The most commonly counterfeited denomination is $20. There is around $824 billion dollars in currency circulating throughout the system at any given time. That is a lot of bread.
So how much of it is counterfeit? According to some sources, more than $60 million in counterfeit currency is also floating throughout the system.
In fiscal 2009, the U.S. Secret Service removed more than $182 million in counterfeit currency from circulation. That's more than double the amount in fiscal 2008.
If you get a phony bill, you'll probably be stuck. The government will not replace it, and merchants and banks will probably confiscate it. And since passing counterfeit bills is illegal, you might have to answer to police.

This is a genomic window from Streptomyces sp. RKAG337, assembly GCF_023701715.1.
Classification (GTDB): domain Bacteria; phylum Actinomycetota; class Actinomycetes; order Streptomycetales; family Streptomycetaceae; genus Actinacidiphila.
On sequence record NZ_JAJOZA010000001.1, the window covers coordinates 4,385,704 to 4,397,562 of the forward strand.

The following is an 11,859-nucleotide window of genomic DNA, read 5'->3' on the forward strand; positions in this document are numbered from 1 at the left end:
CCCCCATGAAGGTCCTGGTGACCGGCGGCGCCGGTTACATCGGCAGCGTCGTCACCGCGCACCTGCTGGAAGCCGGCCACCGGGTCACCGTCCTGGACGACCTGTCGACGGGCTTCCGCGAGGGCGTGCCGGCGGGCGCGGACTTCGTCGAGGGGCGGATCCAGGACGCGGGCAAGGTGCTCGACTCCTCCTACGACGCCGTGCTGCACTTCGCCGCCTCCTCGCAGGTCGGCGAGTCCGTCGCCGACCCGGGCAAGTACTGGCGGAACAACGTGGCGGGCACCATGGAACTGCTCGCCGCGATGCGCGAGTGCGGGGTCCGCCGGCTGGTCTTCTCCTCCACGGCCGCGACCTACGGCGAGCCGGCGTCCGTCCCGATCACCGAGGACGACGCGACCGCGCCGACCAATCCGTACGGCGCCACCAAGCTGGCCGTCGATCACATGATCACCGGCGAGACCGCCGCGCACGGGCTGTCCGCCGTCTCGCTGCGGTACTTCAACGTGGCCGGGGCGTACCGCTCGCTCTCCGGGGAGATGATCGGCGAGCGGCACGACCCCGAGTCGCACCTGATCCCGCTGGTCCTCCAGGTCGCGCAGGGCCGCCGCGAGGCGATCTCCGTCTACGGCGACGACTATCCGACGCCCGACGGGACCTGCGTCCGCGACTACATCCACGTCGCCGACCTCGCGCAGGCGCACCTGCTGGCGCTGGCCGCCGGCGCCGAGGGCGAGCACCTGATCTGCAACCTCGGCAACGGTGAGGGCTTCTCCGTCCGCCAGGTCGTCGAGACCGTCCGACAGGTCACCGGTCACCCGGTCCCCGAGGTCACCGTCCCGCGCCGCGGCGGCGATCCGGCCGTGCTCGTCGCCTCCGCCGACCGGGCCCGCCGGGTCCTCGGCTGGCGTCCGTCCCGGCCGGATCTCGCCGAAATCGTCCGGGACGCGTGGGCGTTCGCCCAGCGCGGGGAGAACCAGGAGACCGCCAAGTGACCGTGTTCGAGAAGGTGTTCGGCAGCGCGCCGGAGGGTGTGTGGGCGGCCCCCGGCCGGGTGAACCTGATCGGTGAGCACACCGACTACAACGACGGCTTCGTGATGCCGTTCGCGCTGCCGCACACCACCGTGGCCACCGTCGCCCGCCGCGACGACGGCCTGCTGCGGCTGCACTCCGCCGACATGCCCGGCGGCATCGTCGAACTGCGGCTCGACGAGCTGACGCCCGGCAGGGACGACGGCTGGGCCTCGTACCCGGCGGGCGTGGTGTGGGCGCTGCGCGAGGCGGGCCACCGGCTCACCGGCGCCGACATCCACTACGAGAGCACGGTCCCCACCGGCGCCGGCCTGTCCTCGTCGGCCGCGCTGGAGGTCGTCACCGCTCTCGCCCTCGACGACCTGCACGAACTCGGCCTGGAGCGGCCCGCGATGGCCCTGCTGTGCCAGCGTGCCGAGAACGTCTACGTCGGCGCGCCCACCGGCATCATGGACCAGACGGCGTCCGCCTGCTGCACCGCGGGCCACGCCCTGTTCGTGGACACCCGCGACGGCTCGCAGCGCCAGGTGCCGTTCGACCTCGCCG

Cash-based businesses such as gas stations, liquor stores, fast-food restaurants, convenience stores and mom-and-pop grocery stores are the obvious targets.
Real bills have a thin vertical strip of fluorescent polyester thread woven in that, under UV light, glows a different color and spells out the currency's denomination for each bill.